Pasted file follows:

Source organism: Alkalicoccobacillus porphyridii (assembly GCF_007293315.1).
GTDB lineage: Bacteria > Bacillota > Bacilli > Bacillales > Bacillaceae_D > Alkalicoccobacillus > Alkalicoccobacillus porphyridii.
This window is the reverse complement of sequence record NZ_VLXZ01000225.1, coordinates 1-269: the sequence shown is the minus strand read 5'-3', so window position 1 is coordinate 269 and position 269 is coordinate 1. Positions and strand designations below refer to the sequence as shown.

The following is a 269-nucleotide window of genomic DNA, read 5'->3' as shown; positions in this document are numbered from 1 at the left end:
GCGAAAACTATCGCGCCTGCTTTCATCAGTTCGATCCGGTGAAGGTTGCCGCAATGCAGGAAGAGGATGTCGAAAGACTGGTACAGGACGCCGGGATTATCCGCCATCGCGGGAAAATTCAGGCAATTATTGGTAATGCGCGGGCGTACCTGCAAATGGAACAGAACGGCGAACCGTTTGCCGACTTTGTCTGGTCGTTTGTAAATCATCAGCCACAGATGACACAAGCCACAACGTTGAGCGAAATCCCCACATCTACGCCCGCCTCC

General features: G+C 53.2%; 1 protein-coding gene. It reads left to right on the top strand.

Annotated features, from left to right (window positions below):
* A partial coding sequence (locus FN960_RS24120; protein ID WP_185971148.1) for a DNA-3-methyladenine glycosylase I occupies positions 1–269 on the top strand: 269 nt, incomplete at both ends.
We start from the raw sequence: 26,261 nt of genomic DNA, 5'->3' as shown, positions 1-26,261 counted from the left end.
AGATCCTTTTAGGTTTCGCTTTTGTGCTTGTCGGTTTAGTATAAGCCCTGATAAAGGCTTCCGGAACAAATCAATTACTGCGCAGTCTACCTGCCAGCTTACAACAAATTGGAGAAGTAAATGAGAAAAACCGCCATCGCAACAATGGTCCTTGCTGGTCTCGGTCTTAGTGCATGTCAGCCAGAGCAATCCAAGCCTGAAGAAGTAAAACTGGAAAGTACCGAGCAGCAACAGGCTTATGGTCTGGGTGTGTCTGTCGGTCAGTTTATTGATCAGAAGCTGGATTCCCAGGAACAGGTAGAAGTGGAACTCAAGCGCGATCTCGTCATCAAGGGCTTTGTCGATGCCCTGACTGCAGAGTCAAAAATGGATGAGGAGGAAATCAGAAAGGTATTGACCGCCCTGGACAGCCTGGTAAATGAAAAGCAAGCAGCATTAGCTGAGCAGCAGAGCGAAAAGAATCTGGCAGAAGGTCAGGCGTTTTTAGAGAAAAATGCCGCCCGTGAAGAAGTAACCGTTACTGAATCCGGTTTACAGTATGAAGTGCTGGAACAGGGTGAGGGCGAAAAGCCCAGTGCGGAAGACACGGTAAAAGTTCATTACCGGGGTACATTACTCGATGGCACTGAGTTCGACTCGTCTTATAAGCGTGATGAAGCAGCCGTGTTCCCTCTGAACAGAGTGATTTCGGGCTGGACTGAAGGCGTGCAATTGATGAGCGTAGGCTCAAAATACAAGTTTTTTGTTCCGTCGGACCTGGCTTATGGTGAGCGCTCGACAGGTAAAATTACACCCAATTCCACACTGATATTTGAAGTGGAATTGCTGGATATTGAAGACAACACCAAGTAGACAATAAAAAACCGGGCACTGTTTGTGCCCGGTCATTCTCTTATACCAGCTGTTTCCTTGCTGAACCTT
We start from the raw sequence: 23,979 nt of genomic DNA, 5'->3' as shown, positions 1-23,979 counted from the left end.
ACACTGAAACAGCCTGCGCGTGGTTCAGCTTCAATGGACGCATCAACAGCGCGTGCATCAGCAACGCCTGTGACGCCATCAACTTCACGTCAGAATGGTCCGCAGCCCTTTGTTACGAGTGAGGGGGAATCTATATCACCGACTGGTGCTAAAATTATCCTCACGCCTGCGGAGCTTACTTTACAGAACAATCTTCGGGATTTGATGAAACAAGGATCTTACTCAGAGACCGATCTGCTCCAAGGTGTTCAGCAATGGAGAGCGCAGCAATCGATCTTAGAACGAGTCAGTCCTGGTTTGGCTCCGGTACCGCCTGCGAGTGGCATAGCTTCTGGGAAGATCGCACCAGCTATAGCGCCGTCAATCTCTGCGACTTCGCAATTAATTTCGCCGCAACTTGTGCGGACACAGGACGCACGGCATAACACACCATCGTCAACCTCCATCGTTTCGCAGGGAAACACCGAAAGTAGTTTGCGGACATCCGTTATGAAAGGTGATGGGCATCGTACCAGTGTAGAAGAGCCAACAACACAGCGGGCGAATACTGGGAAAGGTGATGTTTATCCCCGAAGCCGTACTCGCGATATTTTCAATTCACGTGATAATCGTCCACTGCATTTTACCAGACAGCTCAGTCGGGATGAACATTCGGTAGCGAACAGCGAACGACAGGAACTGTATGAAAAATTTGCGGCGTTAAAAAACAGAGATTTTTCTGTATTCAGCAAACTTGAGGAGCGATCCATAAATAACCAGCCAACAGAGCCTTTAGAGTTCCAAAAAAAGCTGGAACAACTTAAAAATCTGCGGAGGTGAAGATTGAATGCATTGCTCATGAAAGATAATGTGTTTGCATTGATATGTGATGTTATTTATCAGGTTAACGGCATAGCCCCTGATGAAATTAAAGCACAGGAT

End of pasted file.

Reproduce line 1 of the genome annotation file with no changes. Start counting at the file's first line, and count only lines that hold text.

Source organism: Alkalicoccobacillus porphyridii (assembly GCF_007293315.1).